It’s not JUST a “Bad Apple” Cop
This post is part of our Silence the Violence series in commemoration of National Silence the Violence Day on July 24th, 2010.
On Thursday July 8, I stood at the corner of 14th and Clay in downtown Oakland as lines of police officers marched through the streets like an endless trails of giant ants with hard hats, armor and guns. Their very physical presence coupled with helicopters streaming the air created an impression of a war zone. I couldn’t help but recognize the very sense of fear and anger circulating in my own body, let a lone the streets of downtown hours after Mehserle was lightly convicted of involuntary manslaughter. Across the street, I could hear the rage and disappointment in the voices of Latino and African American youth yelling at the steady stream of officers. The Bay Citizen reported that 15 local law enforcement agencies and over 2,000 officers, including the entire Oakland police department were out in full force.
Standing between the police and youth of Oakland that night made me realize how deeply rooted fear and distrust has driven the divide between cops and community. Sadly, I feel as if community and cops have become each other’s nemeses, upholding processes that completely dehumanize each other and do little to address community violence. Yet, when there is anger or range at brutality or mistakes made by the police, the tendency is to label them as one bad apple by which the larger police system, should not be judged.
The time has come to stray away from bad apple cop syndrome and recognize that police brutality and racism are structural realities. As long as police officers continue to be trained to shoot guns and racially profile youth of color, violence and murder in our communities will persist. It is no coincidence that just 9 days after the Mehserle verdict, another man was shot by a Bart police officer near the same station Grant was murdered.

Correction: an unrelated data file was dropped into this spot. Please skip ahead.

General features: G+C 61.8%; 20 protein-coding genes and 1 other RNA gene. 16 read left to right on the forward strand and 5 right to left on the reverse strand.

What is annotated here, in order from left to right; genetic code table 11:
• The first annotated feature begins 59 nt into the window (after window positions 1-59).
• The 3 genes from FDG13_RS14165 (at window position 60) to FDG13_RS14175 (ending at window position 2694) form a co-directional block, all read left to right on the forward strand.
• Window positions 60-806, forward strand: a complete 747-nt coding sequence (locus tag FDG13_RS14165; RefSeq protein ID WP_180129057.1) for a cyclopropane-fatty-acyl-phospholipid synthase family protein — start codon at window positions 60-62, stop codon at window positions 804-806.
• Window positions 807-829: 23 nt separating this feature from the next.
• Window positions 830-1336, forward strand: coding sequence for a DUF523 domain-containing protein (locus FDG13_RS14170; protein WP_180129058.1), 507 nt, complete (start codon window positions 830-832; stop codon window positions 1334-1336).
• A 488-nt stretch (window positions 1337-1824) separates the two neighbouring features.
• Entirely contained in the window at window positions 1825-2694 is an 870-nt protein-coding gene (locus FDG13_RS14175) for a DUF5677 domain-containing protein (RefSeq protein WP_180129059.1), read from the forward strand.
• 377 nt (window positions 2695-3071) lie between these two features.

While we can and should be angered by individual police officers who utilize brutal force, our energies need to be directed at the larger processes of surveillance and militarization that serve to contain and control communities of color. Locking Mehserle behind bars doesn’t change the misguided policies and agendas that inject more money into policing communities instead of empowering them. It is an injustice when 75% of Oakland’s budget is spent on police and fire service. It is an injustice when the starting salary of an Oakland public educator is $39,456, almost half of the $71,841 starting salary of an Oakland police officer. What does it say about our priorities when we can’t invest in the education of our children equally, if not more, than in policing our communities?
We must demand that the media and our elected officials move away from the bad apple approach to police injustice and start to recognize and shift entire systems. Freedom fighter Ella Baker reminds us that, “In order for us as poor and oppressed people to become part of a society that is meaningful, the system under which we now exist has to be radically changed... It means facing a system that does not lend its self to your needs and devising means by which you change that system.”
In order to stop the violence and create lasting change, we need to be organized and do it together! If you feel a need to act and transform Oakland systemically, please join the Ella Baker Center for Human Rights at the Camp Wellstone Training in Oakland July 30-Aug 1. Get involved, get active, get moving for the love of Oakland!
Alicia Caballero-Christenson is the Soul of the City Campaign Associate at the Ella Baker Center for Human Rights and a graduate student within the College of Ethnic Studies at San Francisco State University.